19. avatar Hannibal says:

    It likely won’t go anywhere. The Constitution is supposed to protect you from the government, not demand that the government protect you.

    That said, at least they’re suing people that actually COULD have stopped the bad guy if they’d done their damn job.

  20. avatar Jon in CO says:

    It’ll be interesting to see, when it enevitably gets tossed out of court, how much blow back this gets on the mainstream media. I hope they report the tossing for weeks. Maybe it’ll get these idiots to see that they are responsible for themselves, and nobody is going to help you when you need it the most. It might wake up at least a handful of people.

    1. avatar LarryinTX says:

      Not likely!

  21. avatar Ing says:

    The Broward Cowards are being sued? Good. Here’s what I’d consider an ideal outcome.

    1. The case gets national mainstream media attention, becoming a Very Big Deal.

    2. The officials in question are found not liable in accordance with previous court decisions (Warren v. D.C., Castle Rock v. Gonzales, and DeShaney v. Winnebago).

    3. When the Cowards of Broward skate, the message finally starts getting through to the average American that government can’t prevent all the murderous crazies from murdering, has no obligation to save you personally, and WILL NOT save your children when evil literally has them in its sights.

    4. People start to realize that those who are with your children in that critical moment are the only ones who have any chance of saving them. Voluntarily armed citizens can and do save innocent lives every day. And since the government routinely prohibits armed defense in schools, it is the problem, not the solution…ergo, anti-gun governments kill children.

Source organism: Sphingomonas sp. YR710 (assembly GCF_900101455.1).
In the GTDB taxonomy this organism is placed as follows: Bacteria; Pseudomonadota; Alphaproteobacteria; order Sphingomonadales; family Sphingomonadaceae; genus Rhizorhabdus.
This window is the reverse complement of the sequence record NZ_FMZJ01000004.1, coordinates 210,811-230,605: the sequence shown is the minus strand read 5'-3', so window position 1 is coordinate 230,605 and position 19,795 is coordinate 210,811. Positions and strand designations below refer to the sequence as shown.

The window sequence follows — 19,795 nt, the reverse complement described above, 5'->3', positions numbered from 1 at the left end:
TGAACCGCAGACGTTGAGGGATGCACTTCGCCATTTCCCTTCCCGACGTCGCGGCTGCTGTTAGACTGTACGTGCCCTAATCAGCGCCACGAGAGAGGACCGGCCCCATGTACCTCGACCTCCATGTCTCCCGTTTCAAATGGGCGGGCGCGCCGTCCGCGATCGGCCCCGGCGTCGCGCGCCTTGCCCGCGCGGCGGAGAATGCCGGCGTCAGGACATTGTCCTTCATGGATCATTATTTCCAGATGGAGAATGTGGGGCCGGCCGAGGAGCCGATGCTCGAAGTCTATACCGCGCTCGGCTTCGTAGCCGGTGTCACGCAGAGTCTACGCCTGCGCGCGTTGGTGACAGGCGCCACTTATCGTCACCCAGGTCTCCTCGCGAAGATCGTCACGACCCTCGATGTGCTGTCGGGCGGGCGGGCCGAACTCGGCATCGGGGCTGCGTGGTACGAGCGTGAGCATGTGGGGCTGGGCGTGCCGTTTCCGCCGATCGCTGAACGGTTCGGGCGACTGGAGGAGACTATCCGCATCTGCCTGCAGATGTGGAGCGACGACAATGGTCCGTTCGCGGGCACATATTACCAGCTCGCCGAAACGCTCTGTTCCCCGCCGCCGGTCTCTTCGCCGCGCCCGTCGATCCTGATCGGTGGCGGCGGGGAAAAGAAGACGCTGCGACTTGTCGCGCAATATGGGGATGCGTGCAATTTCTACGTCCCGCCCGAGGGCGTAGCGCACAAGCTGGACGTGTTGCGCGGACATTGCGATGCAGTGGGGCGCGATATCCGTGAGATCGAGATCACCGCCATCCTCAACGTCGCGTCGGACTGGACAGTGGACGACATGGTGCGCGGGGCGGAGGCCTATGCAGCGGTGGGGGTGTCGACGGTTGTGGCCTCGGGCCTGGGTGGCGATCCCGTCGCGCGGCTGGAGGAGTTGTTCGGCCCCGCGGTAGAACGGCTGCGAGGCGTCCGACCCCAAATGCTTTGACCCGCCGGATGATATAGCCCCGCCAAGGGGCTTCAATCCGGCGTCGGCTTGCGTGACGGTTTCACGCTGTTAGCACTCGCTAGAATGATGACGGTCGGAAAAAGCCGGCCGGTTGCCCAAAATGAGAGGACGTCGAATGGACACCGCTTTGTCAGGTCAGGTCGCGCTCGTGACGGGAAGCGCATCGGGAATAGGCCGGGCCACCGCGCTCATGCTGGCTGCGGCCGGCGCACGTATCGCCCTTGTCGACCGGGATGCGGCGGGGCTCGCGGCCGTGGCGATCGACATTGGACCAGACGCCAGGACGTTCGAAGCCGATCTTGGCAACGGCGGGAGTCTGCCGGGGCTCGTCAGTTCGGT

5. Somewhere along the line, the murder-enabling Broward Cowards get what they deserve. I’m not going to say what that is…we all have our own ideas.

  22. avatar m. says:

    f broward & academy d-suckers

  23. avatar Wally1 says:

    I really do not believe they can win, Police have no duty or responsibility to endanger their lives to protect you. This has been decided by SCOTUS on many occasions. Police are there to investigate crime, nothing more. However, If by some magical unicorn change in the universe and the plaintiff’s prevail, I can see police just calling dispatch and reporting “Car Trouble” when responding to active shooter situations. What next, Just imagine a electrician being required to be electrocuted while doing his job, ridiculous! Face it, Liberals just do not want real world solutions to problems.

    1. avatar jwtaylor says:

      Officers risking their lives is not what this is about. The suit is a lot smarter than that. It is about not performing their basic duties, including appropriate notifications and investigations, as well as preventing other life saving actions from occurring. This is a gross negligence issue. IF they can prove the department acted against its own policies, they have a very strong case. IF.